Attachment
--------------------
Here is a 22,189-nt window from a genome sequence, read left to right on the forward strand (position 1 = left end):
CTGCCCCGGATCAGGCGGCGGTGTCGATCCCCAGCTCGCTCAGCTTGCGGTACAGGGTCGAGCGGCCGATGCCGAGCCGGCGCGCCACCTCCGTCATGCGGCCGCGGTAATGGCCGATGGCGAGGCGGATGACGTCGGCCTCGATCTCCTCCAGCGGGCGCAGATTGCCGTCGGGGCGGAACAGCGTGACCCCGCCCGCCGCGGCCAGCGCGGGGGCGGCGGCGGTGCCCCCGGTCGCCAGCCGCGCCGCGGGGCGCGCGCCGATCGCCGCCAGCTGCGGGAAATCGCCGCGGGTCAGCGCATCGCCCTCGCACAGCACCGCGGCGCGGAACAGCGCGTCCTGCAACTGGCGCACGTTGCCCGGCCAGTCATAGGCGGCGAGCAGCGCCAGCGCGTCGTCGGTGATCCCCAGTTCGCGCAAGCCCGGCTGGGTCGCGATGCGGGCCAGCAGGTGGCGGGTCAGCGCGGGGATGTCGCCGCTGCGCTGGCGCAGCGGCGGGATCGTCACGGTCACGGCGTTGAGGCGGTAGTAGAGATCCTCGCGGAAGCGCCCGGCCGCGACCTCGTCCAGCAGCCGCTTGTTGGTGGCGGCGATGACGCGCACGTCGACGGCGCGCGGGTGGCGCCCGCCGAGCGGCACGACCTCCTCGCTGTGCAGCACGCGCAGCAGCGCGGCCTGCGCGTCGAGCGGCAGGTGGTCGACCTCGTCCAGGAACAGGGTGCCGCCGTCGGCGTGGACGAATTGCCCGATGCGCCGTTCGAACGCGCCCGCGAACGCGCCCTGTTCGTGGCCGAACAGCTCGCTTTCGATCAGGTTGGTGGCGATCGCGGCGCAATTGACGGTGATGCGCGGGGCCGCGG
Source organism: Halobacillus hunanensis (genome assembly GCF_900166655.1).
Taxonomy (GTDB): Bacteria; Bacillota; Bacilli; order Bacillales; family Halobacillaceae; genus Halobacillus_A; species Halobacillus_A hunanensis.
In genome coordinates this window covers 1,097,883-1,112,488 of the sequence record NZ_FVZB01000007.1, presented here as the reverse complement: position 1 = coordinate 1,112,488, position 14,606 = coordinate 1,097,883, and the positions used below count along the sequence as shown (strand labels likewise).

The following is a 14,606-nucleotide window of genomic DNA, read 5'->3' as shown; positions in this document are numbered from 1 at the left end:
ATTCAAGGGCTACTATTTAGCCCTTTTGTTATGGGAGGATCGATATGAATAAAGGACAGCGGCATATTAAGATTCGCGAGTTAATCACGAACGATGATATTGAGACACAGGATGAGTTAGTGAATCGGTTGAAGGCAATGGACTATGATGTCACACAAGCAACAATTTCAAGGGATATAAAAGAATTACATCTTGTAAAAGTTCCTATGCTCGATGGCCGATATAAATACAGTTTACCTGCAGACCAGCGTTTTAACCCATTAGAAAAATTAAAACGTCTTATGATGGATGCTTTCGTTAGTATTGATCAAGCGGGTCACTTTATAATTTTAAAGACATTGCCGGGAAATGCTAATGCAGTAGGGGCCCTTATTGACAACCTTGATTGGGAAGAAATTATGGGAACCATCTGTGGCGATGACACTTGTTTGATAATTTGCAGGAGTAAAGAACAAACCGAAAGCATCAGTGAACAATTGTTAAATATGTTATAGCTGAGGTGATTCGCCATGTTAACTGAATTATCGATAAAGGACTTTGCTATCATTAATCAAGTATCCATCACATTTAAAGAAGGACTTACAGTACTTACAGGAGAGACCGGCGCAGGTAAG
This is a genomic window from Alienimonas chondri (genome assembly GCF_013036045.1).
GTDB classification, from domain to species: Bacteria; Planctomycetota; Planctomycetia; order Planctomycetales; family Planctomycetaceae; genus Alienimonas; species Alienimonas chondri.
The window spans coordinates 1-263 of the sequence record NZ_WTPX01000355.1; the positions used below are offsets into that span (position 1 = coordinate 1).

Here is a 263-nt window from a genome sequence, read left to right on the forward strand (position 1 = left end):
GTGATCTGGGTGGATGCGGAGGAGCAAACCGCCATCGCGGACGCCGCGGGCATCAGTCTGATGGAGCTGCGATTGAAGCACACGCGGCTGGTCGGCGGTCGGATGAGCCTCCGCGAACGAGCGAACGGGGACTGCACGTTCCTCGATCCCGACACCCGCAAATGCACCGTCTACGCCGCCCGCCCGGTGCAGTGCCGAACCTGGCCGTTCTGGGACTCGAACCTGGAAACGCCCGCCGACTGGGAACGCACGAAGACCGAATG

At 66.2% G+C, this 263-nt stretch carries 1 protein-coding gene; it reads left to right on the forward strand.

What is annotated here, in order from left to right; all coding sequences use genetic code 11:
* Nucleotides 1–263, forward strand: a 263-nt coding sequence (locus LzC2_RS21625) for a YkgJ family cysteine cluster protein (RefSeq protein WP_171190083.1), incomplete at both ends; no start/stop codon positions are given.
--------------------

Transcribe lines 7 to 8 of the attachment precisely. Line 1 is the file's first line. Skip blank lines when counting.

ATTCAAGGGCTACTATTTAGCCCTTTTGTTATGGGAGGATCGATATGAATAAAGGACAGCGGCATATTAAGATTCGCGAGTTAATCACGAACGATGATATTGAGACACAGGATGAGTTAGTGAATCGGTTGAAGGCAATGGACTATGATGTCACACAAGCAACAATTTCAAGGGATATAAAAGAATTACATCTTGTAAAAGTTCCTATGCTCGATGGCCGATATAAATACAGTTTACCTGCAGACCAGCGTTTTAACCCATTAGAAAAATTAAAACGTCTTATGATGGATGCTTTCGTTAGTATTGATCAAGCGGGTCACTTTATAATTTTAAAGACATTGCCGGGAAATGCTAATGCAGTAGGGGCCCTTATTGACAACCTTGATTGGGAAGAAATTATGGGAACCATCTGTGGCGATGACACTTGTTTGATAATTTGCAGGAGTAAAGAACAAACCGAAAGCATCAGTGAACAATTGTTAAATATGTTATAGCTGAGGTGATTCGCCATGTTAACTGAATTATCGATAAAGGACTTTGCTATCATTAATCAAGTATCCATCACATTTAAAGAAGGACTTACAGTACTTACAGGAGAGACCGGCGCAGGTAAG
This is a genomic window from Alienimonas chondri (genome assembly GCF_013036045.1).